When Raymond Singh arrived on Grand Cayman in March 2006, he had some big ideas about what he wanted to accomplish and very little knowledge about the local market.
Yet he poured his heart and soul into his work, and only six weeks later the athletic director at King’s Sports Centre had a five-a-side football league up and running.
‘Everyone doubted me, even my colleagues. No one believed that we could make this work,’ says Singh.
The initial idea behind the five-a-side league was to create a social league and raise some funds for the sports programmes at Kings.
‘The very first league we wanted to start a very social programme. We got a bar to help sponsor for that very same reason – we wanted teams going out together, having a few beers together, relaxing,’ recalls Singh.
It soon became clear that everyone was very serious about the league and the title was hotly contested.
In the second season of the league, this lead to the creation of two divisions, with Division 1 catering for the more competitive teams and Division 2 pursuing the original social intent of the league.
‘Now 2½ years later we have 24 teams in one programme and eight teams in another, so 32 teams playing five-a-side football at Kings,’ says Singh.
The appeal of the sport is also universal, with 16 nations represented in the league at last count, representing every continent apart from Antarctica.
Such an eclectic mix of nationalities poses a number of organisational challenges though.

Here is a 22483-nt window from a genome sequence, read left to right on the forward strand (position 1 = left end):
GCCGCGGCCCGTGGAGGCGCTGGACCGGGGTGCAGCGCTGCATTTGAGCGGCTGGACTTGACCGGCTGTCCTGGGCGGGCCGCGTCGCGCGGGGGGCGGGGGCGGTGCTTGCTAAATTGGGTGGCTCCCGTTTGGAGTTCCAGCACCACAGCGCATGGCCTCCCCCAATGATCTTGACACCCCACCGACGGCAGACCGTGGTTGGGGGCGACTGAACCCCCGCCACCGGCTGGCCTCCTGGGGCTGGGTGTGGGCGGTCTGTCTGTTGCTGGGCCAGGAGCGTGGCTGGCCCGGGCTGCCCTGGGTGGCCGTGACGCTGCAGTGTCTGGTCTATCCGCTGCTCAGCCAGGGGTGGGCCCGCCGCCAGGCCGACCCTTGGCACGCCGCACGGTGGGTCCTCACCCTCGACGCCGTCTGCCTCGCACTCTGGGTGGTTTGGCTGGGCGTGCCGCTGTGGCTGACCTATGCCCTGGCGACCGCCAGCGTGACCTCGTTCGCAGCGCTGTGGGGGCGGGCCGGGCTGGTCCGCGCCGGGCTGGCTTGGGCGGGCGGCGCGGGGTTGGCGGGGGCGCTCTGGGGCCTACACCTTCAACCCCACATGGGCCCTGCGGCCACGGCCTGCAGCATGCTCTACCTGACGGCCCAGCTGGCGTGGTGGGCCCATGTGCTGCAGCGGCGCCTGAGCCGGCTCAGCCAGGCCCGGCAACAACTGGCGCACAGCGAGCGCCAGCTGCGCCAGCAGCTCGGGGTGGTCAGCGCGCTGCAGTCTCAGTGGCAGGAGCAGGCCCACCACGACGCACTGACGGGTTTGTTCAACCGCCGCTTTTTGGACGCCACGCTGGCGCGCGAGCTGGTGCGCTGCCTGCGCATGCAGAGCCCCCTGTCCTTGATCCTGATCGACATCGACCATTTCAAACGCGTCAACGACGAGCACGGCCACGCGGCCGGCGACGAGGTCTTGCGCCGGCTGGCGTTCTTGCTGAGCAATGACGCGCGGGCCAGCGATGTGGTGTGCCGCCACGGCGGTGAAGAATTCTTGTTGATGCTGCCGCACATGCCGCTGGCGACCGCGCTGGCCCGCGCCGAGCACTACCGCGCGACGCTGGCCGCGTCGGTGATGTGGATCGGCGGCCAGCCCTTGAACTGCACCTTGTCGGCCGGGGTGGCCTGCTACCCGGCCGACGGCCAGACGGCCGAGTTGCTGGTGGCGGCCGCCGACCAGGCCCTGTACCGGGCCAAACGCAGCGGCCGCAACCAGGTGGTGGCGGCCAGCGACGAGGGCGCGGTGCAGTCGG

‘Every nation has its own philosophy on playing football, and to manage that with just six referees can be challenging at times,’ smiles Singh.
Future plans for the league includes a 40-plus mini league. Although the league will initially span only six weeks of play, if the response is positive, it may well become a regular fixture on the league calendar.
Singh hopes that some of Cayman’s former greats may make good on their promises to participate in the five-a-side format once a 40-plus league is established.
The programme has also been quick to draw the attention of loyal sponsors.
‘WestTel has been our key sponsor helping us to develop. They are now the key sponsor for all our programmes, sponsoring both hockey and five a side and our arena is now the WestTel Arena at King’s Sport Centre,’ says Singh.
‘Without the sponsors, programmes don’t work at full capacity. Sponsors help cover the cost of trophies, cover the cost of court time, cover the cost of referees, uniforms, you name it. The sponsor’s money goes towards helping the programme grow.’
As for the impact of the programme on King’s, Singh finds it quite easy to quantify.
‘We were using the court very little. Now we are fully booked out at full capacity from 3:30 in the afternoon when school gets out straight through to 10 o’clock at night, Monday to Friday. Saturdays we start at 8 o’clock in the morning going straight through to 10 o’clock at night, Sundays go from 8 o’clock in the morning straight through to 6 o’clock at night.’
That time includes other programmes as well, including the youth hockey programme, which represents the biggest growth area among the current programmes.
In spite of the success the programme has already achieved, Singh is far from satisfied.
‘There are around 60,000 people on the island. Of those, maybe 15,000 are kids. The rest of them should be at Kings playing five-a-side football,’ he laughs.
Registration for the next season of WestTel 5-a-side football is currently open and ends on 22 October, with the season kicking off on 3 November. For more information, contact Raymond Singh on 946 5464 or [email protected].